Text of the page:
GATES: "This [H-1b] program has strong wage protections for U.S. workers: Like other companies, Microsoft pays H-1B and U.S. employees the same high levels."
NATIONAL DATA: LOL! The law requires employers to pay H-1b workers either the same wage as other employees with similar skills, or the "prevailing wage," whichever is higher. Sounds good, until you realize that: a). employers write H-1b job descriptions so as to insure that no native workers have comparable skills, and b) employers are allowed to conduct their own wage surveys in calculating the prevailing wage.
In his comprehensive analysis of this scam, author John Miano writes: "Through this mechanism, employers paying low wages are simply re-affirming their own low standards, rather than providing a real comparison to industry or wider labor market standards."
Miano reports that prevailing wages as calculated by computer industry employers are about $22,000 less than the median computer industry wage estimates of the Bureau of Labor Statistics.
GATES: "Education has always been the gateway to a better life in this country, and our primary and secondary schools were long considered the world's best. But on an international math test in 2003, U.S. high school students ranked 24th out of 29 industrialized nations surveyed."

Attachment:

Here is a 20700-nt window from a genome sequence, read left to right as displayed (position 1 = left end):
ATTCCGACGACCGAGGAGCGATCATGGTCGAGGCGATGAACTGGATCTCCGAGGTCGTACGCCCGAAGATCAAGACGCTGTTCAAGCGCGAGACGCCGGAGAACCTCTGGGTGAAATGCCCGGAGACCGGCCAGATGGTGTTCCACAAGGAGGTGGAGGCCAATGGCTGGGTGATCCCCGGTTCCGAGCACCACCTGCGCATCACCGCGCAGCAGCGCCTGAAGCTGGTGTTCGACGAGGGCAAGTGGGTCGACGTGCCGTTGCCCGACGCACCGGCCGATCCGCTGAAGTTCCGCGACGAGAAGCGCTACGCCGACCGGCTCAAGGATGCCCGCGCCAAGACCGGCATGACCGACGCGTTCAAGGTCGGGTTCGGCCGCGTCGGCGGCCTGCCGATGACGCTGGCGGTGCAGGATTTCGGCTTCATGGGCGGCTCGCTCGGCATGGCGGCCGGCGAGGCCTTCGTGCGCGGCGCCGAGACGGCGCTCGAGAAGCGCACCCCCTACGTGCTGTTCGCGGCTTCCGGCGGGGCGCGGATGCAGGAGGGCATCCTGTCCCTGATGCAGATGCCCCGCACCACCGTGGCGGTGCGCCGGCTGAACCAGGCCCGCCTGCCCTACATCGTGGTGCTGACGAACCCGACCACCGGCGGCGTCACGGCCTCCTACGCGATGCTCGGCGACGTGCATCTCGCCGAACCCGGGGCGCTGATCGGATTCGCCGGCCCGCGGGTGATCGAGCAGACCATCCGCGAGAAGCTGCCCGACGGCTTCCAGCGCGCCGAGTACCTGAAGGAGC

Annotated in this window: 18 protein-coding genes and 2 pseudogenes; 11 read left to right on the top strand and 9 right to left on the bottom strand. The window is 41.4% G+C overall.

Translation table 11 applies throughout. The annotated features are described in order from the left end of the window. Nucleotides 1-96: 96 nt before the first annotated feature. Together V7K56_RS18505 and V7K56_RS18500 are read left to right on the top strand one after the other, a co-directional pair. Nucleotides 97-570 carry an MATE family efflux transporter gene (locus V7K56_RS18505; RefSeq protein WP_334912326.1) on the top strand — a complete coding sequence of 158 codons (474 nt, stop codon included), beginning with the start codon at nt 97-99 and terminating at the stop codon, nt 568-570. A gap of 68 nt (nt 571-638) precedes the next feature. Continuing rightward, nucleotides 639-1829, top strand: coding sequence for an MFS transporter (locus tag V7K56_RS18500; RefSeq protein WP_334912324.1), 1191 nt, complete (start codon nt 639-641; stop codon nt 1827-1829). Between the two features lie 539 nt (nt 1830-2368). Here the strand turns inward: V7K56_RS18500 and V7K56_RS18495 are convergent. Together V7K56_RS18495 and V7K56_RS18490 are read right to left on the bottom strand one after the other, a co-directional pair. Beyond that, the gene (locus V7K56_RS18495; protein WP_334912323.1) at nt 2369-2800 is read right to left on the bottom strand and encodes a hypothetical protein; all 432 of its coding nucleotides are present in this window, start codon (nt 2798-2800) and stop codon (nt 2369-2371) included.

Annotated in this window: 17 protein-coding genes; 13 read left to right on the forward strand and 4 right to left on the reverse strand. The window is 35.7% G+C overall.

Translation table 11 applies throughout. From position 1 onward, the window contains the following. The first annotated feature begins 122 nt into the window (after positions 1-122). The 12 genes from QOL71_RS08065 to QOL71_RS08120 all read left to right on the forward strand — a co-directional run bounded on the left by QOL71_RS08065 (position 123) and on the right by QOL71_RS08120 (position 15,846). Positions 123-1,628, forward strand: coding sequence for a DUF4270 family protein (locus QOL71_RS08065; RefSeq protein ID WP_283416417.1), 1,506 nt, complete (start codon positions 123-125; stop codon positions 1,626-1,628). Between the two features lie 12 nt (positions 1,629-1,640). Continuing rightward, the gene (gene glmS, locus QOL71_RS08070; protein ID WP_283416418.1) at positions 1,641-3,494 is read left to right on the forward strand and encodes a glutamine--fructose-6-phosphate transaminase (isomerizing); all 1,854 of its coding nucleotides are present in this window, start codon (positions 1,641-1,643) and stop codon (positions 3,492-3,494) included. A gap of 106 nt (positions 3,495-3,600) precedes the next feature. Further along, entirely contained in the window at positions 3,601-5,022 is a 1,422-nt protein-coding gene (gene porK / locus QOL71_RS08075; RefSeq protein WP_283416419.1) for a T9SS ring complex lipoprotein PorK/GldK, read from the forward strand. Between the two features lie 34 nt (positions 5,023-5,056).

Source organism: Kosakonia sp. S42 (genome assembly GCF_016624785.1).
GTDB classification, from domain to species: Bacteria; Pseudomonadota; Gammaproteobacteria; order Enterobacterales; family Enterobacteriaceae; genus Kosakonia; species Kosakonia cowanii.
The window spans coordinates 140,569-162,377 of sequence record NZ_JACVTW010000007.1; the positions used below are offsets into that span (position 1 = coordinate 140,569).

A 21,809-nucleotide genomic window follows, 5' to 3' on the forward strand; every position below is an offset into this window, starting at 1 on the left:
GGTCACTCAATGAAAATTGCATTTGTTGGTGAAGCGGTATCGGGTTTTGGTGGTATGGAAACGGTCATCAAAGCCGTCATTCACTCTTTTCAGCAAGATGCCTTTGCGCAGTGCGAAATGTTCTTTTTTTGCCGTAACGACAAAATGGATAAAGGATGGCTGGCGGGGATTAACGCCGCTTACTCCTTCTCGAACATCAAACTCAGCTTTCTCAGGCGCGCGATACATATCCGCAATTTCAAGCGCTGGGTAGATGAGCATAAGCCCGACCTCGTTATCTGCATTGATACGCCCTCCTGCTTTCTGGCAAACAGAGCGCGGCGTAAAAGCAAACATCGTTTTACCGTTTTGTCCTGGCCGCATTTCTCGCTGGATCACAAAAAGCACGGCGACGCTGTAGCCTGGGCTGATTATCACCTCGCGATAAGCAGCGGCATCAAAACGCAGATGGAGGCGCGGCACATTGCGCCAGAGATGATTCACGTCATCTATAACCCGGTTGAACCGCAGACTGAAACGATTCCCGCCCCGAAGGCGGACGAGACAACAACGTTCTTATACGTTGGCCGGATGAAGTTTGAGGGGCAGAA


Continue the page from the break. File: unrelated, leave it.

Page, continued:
NATIONAL DATA: International rankings conceal as much as they reveal. Thus, while our average test scores are mediocre, the U.S. is a leader with respect to the gap between our best and worst performers. Our best and brightest are equal to, or better than, those of other advanced countries. Our worst rank, well, among the worst anywhere.
For several reasons, immigrants exert more of a downward test score drag here than in other advanced countries. First, they account for a larger share of the population. Only seven of the 27 OECD countries have larger foreign born population shares than the U.S.
Second—and more importantly—our immigrants do poorly on standardized tests compared to the immigrant populations of other advanced countries. The U.S ranked 18th out of the 20 high income countries surveyed by the International Adult Literacy Survey. Our immigrants scored 25 percent below the mean scores of the top two countries (Ireland and Denmark), and statistically outperformed their counterparts in only one country—France.
Immigration is not the only factor in US underperformance. The test score gap between U.S.-born whites and Asians and their Black and Hispanic counterparts range from 19 percent to 25. Take out immigrants along with native-born Blacks and Hispanics, and our international rankings soar—to second highest in verbal, and fifth highest in math, on a test administered in 17 high income countries.
Gates might respond that reorienting our immigration policy towards skilled labor would stop the immigrant impact on US average test scores (although he has never called for unskilled immigration to be curtailed). But this would also mean more competition, not merely for our own tech graduates, but especially for Black and Hispanic Americans trying painfully to make their way into the profession.
What might be good for Microsoft shareholders is not good for Americans—or America.
Edwin S. Rubenstein (email him) is President of ESR Research Economic Consultants in Indianapolis.